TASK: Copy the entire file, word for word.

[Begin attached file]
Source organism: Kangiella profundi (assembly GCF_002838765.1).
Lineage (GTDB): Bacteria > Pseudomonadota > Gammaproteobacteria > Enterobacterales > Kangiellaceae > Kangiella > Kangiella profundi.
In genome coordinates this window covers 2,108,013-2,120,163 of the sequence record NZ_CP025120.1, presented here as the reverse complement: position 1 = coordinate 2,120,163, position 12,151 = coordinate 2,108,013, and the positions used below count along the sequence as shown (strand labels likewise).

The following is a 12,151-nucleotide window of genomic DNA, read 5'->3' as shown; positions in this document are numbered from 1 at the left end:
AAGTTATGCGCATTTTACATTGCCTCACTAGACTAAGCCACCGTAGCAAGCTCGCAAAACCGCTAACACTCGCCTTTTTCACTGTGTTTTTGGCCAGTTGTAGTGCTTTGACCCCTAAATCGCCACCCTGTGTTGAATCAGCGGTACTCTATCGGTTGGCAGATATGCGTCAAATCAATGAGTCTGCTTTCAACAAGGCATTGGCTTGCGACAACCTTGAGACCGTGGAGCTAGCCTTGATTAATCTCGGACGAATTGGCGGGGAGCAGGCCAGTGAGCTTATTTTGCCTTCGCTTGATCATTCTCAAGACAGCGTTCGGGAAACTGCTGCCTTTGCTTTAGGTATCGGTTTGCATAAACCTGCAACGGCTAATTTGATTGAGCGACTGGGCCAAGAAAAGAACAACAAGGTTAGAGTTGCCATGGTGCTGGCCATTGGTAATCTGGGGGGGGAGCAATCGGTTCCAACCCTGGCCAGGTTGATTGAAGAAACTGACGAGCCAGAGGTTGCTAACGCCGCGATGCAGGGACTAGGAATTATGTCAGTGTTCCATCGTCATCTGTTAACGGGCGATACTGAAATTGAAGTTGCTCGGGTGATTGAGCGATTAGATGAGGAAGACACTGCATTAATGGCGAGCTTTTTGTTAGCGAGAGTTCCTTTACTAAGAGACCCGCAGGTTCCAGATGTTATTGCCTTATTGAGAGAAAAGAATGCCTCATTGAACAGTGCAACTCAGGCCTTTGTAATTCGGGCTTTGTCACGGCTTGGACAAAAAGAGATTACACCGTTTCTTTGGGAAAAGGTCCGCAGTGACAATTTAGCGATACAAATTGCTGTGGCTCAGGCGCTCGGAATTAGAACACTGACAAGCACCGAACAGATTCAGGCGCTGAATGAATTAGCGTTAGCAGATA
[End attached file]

Source organism: Kangiella profundi (assembly GCF_002838765.1).
Lineage (GTDB): Bacteria > Pseudomonadota > Gammaproteobacteria > Enterobacterales > Kangiellaceae > Kangiella > Kangiella profundi.
In genome coordinates this window covers 2,108,013-2,120,163 of the sequence record NZ_CP025120.1, presented here as the reverse complement: position 1 = coordinate 2,120,163, position 12,151 = coordinate 2,108,013, and the positions used below count along the sequence as shown (strand labels likewise).

The following is a 12,151-nucleotide window of genomic DNA, read 5'->3' as shown; positions in this document are numbered from 1 at the left end:
AAGTTATGCGCATTTTACATTGCCTCACTAGACTAAGCCACCGTAGCAAGCTCGCAAAACCGCTAACACTCGCCTTTTTCACTGTGTTTTTGGCCAGTTGTAGTGCTTTGACCCCTAAATCGCCACCCTGTGTTGAATCAGCGGTACTCTATCGGTTGGCAGATATGCGTCAAATCAATGAGTCTGCTTTCAACAAGGCATTGGCTTGCGACAACCTTGAGACCGTGGAGCTAGCCTTGATTAATCTCGGACGAATTGGCGGGGAGCAGGCCAGTGAGCTTATTTTGCCTTCGCTTGATCATTCTCAAGACAGCGTTCGGGAAACTGCTGCCTTTGCTTTAGGTATCGGTTTGCATAAACCTGCAACGGCTAATTTGATTGAGCGACTGGGCCAAGAAAAGAACAACAAGGTTAGAGTTGCCATGGTGCTGGCCATTGGTAATCTGGGGGGGGAGCAATCGGTTCCAACCCTGGCCAGGTTGATTGAAGAAACTGACGAGCCAGAGGTTGCTAACGCCGCGATGCAGGGACTAGGAATTATGTCAGTGTTCCATCGTCATCTGTTAACGGGCGATACTGAAATTGAAGTTGCTCGGGTGATTGAGCGATTAGATGAGGAAGACACTGCATTAATGGCGAGCTTTTTGTTAGCGAGAGTTCCTTTACTAAGAGACCCGCAGGTTCCAGATGTTATTGCCTTATTGAGAGAAAAGAATGCCTCATTGAACAGTGCAACTCAGGCCTTTGTAATTCGGGCTTTGTCACGGCTTGGACAAAAAGAGATTACACCGTTTCTTTGGGAAAAGGTCCGCAGTGACAATTTAGCGATACAAATTGCTGTGGCTCAGGCGCTCGGAATTAGAACACTGACAAGCACCGAACAGATTCAGGCGCTGAATGAATTAGCGTTAGCAGATA